“Roosevelt Cabin was the place of all places where Miss Berry was at her best. That here she had lived during those early days of struggle, and that here she was apt to forget herself and those about her as she looked back upon the years and reviewed the road which she had traveled; that here, mirrored in her face and voice one caught more of Berry than in any other place.”
— Campus visitor, 1930
The Berry College campus is known for its size, beauty, its popular trails and its many four-legged inhabitants. But there’s also a rich history on which the entire campus is founded.
The Roosevelt Cabin — one of the oldest buildings on the main campus — is in its final stages of restoration and preservation, reminding visitors of a storied past.
The cabin was built by students in 1902 was named for President Teddy Roosevelt who had lunch there during his Oct. 8, 1910 visit to the school.
The restoration process began about 10 years ago, thanks to a donation from the Jarrett family and grants from the Georgia Department of Natural Resources’ Historical Preservation Division. The process has included rebuilding the foundation, replacing multiple logs, a reconstruction of the roof frame, a new room, and a restoration of all the windows and doors.
“Roosevelt Cabin is one of the oldest buildings on the campus that was constructed especially for the school,” said Jennifer Dickey, an assistant professor of history at Kennesaw State University who is a former director and curator of Historic Berry. She is a consultant on the restoration project. “Martha Berry had the students build the cabin during the 1902 school year to serve as her office and residence on campus. She lived in the cabin during the school year between 1903 and 1907.”
Dickey said the cabin’s design had a specific purpose. Most of the students in the early years of the school lived in log buildings on farms, something of which Martha Berry was keenly aware.
“Most of those cabins had dirt floors and were very rustic and ramshackle,” Dickey said. “Martha Berry wanted to demonstrate to the students ‘that a home may be simple and inexpensive and at the same time be in good taste and even beautiful’.”
Local material and alumni labor has been used to complete some of the restoration work. The final stage is the chinking in which mud is tucked between the logs to seal the walls. The owner and employees of Mike Crook Garden and Stone are complete the stage using a mixture of clay made of Berry sand, quicklime and sawdust.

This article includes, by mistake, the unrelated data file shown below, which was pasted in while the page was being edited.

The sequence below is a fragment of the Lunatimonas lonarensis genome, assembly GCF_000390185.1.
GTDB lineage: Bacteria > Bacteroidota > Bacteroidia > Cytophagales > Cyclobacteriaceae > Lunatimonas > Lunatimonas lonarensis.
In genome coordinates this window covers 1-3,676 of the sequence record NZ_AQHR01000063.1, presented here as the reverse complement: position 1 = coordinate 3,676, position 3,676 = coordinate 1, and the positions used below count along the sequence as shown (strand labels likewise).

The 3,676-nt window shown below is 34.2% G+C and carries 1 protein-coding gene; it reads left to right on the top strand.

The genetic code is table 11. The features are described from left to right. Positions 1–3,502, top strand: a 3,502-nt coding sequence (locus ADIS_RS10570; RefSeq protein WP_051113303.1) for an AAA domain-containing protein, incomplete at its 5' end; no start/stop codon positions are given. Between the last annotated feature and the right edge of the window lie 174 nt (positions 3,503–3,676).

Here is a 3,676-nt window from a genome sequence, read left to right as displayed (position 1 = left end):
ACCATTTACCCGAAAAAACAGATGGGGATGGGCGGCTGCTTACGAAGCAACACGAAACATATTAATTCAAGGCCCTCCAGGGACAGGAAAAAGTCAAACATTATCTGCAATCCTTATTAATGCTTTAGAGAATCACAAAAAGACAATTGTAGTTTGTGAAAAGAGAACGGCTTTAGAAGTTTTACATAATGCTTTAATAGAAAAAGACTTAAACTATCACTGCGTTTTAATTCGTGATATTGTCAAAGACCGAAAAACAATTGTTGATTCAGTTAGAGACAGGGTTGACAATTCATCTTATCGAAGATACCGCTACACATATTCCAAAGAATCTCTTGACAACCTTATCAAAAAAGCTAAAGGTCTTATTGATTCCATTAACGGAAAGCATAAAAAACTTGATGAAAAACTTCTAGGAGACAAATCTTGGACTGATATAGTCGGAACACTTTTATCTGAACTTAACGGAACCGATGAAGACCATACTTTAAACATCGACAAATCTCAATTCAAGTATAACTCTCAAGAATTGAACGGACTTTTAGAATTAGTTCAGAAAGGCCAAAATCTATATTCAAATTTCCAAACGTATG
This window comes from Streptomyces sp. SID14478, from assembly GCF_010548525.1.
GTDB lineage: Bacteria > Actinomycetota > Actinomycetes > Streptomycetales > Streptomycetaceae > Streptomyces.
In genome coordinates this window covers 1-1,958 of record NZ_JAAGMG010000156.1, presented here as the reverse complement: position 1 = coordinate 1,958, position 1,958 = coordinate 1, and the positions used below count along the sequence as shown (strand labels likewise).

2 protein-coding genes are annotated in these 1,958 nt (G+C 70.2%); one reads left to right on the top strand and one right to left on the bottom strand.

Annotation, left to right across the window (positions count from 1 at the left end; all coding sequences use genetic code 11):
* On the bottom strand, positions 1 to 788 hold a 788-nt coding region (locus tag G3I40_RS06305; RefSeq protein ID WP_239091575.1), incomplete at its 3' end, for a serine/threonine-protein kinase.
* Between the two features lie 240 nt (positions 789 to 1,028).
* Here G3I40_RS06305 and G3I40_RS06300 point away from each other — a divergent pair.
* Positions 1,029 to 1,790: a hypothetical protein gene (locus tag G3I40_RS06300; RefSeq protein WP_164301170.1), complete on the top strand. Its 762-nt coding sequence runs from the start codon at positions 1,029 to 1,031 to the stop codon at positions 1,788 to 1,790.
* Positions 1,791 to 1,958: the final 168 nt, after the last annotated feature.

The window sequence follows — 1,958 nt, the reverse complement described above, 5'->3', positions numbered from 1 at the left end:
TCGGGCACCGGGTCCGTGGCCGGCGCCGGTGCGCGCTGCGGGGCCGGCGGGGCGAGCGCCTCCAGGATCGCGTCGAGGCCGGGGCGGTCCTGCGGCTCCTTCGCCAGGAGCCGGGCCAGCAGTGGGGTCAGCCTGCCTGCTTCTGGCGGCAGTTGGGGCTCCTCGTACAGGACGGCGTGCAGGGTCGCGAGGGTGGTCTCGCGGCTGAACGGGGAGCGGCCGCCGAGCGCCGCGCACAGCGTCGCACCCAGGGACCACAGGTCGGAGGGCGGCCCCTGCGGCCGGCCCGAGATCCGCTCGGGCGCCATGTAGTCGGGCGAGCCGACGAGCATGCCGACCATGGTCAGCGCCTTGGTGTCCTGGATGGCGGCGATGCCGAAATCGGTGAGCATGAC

Though the cabin has been used as a guest house, a student center, an elementary school an alumni office and is named for President Teddy Roosevelt, Dickey said it’s greatest significance is that it was once the residence and office of Martha Berry Herself.
“Which is why it was important to restore it to its appearance during that period,” she said. “During the time that I was working at Berry as the curator at Oak Hill and the Martha Berry Museum, we were fortunate to receive a significant gift towards the restoration project from the family of James and Margaret Jarrett. James, who passed away in 2005, was born in the cabin in 1935. His father, Gus Jarrett, ran the dairy at Berry during that time. The family wanted to help with the restoration because of their personal connection to the building. Their gift enabled us to secure additional funding through the Georgia Heritage Grant Fund of the Historic Preservation Division of the state of Georgia. We had Lord, Aeck and Sargent conduct an assessment of the building and prepare a restoration plan, which has guided us throughout the ten years that we have been working on this project.”
The restoration efforts have relied on several different people and organizations, Dickey said, from the plans provided by Lord, Aeck and Sargent as well as Chip Miller and Steve Tillander of Decartur-based Restoration Craftsmen.
“Chip was especially instrumental in helping us develop the proper mortar mix for the chinking and daubing that we have just completed,” she said. “Jim Wilson did much of the timber framing and Gorg Hubenthal has reinstalled the beadboard wall paneling and other carpentry work this summer.”
Sitting on the south end of the campus, the cabin is often overlooked, Dickey lamented, since that area is generally a residential area and not a place that most people visit. However, that part of the campus is the oldest and most historic, being the location of the original 83 acres on which Martha Berry started her school.
“One of the problems with Roosevelt Cabin has been that it was not open to the public very often,” Dickey said. “We are hoping to change that once we have completed the restoration. We hope to use the building as both a museum space but also as a meeting space. The building has limitations, of course. It has no running water, no heat, no air, and no restroom facilities. Still, it is a very beautiful, cozy space.